We were met by a crowd of maybe 15-20 locals on the dock who were a mix of people selling accommodation, people getting supplies from the boat and even a couple of tourist police. We had phoned a few days earlier to book a simple room in “Three Brothers Hostel”, although the sign he was holding said “Tree Brothers”. The hostel is located in the village (the main part of town) about a 5 minute walk (150m) along a concrete sidewalk turning left from the dock. It’s a good location as it’s fairly close to the beach and various shops and eateries. It’s worth noting that it does lack the oceanfront views or natural serenity you might expect from such a small island. The only downside is the nice and remote beaches are located on the Northern and Eastern sides of the island which is around a 20-30 minute walk through the jungle. A major reason why we also chose this place is because it’s one of the only places on the island that has a kitchen for guests to use. As we know from our Roatán experience, island food is expensive and self-catering is a simple way of cutting expenses. Our room was basic with one bed and shared bathroom, but for $12 per night for the room in paradise – it was a bargain. It’s also a great place to meet other backpackers from all around the world.
The most isolated of the accommodations is probably Derek’s Place at the far North East Corner. There are 4 picturesque huts with great beach access charging around $40 a night. If you’re looking to escape everything, this might well be the best place to do it. This is actually really close to some of the good snorkelling places as marked on the map shown earlier.
On the North side of the island is one of the newest opened accommodations, it’s called Yamaya. It is really impressive as soon as you reach it. Apparently it was only just opened in November 2013 and has 24 hour power and Internet. We’d be fairly confident in saying this is the nicest accommodation available on the island. When we spoke to a couple of the guests they told us it was $300 per night (including breakfast). It would’ve been interesting to see our faces as we were told this with a mix of shock and horror. The location is amazing, the place looks great, but when you do the maths of $12 a night versus $300, we’d rather spend the money on something like diving or travelling for a couple more months.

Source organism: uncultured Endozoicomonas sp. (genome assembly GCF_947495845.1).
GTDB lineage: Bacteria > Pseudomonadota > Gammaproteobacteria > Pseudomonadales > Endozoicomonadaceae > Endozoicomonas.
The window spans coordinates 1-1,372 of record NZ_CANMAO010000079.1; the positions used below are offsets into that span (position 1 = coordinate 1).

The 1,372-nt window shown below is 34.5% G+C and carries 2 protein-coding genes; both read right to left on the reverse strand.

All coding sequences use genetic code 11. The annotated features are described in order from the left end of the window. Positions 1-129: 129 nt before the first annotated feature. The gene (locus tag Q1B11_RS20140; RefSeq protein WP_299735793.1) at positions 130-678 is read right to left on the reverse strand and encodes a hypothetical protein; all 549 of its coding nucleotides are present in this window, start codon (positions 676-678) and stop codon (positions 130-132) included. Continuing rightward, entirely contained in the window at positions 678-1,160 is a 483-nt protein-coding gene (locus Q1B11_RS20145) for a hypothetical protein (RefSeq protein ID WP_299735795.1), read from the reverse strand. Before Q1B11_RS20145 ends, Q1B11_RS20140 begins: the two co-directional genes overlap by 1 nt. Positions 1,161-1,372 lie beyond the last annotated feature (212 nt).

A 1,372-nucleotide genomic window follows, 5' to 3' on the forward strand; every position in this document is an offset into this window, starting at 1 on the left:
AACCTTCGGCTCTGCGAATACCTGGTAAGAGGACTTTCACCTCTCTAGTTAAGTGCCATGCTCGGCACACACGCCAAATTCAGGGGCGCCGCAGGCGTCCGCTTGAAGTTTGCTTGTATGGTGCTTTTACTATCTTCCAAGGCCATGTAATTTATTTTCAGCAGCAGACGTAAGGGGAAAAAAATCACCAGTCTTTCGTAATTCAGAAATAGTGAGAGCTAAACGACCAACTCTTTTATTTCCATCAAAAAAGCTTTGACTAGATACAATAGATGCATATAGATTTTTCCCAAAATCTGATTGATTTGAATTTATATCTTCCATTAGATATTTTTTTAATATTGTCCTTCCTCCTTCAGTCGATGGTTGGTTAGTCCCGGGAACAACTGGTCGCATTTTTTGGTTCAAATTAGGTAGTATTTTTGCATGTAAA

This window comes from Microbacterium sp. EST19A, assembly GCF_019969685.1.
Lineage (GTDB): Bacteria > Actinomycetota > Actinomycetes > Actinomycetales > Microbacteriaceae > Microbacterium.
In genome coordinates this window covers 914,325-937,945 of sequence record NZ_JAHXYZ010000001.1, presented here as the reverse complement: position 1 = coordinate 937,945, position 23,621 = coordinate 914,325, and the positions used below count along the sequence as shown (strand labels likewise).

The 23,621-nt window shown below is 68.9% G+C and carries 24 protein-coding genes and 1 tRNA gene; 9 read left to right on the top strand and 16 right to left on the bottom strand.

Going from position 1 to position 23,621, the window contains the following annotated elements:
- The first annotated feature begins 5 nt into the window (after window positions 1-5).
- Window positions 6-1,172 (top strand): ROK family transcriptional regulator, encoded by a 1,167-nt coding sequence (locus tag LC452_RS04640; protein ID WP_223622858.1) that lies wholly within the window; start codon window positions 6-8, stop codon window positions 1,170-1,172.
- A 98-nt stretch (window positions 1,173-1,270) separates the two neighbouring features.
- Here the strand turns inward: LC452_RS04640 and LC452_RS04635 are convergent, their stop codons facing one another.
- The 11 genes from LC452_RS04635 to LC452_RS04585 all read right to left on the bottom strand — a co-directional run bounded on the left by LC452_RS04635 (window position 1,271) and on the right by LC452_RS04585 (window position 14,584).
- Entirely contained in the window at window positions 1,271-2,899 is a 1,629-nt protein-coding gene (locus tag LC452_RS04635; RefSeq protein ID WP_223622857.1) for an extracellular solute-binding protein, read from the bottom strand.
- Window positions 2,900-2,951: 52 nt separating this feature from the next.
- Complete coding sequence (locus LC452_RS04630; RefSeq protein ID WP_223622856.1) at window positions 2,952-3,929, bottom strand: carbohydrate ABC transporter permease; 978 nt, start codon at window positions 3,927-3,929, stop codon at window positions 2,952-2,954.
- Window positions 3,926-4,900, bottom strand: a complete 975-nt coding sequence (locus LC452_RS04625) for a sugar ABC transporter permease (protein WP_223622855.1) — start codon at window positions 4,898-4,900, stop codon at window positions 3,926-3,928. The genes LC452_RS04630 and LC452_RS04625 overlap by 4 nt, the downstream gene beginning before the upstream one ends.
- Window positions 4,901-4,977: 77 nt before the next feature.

Food on the island
Coconut bread is part of the staple diet here and the smell is always seemingly floating through the air. We have still yet to figure out the exact dynamics of it, but it seems like different houses bake on different days. Sometimes you need to ask around for a couple of minutes to locate your fresh loaf, but it is never too far away. A single loaf costs 20 cords ($0.80) and it’s at its most delicious when it’s still warm to touch. We’d pre-purchased some Strawberry Jam in preparation for excess consumption. It is also tasty when it is pan toasted with butter.
Our local friend Jose sells baked goods made by his girlfriend Georgina that are absolutely delicious. You will find him at the fruit stand next to the main dock with a huge plastic container selling Georgina’s freshly baked batch. We tried the pineapple, and strawberry pastries – mmm so delicious and at 10 Cordoba’s ($0.40) each it was a tasty delight.
There is a large fruit stand near the dock that has the best supply of fresh fruit and vegetables. Fresh supplies arrive on a supply boat every Saturday, so the best day to go buy fruit and vegetables is supply day, otherwise you will find during the end of the week the supplies diminish.
There are plenty of tienda’s (small stores) on the islands, attached to the local family homes. Like any remote island, supplies and prices can differ widely between the shops so shop around to find what you’re looking for. The biggest tienda that has the most supplies is a green building, when you’re walking of the main dock, go right and look on your left-hand side a couple of minutes’ walk away.
Another store with good variety is a yellow building as you walk off the dock it is almost immediately to your left. It is set a little bit back from the main path.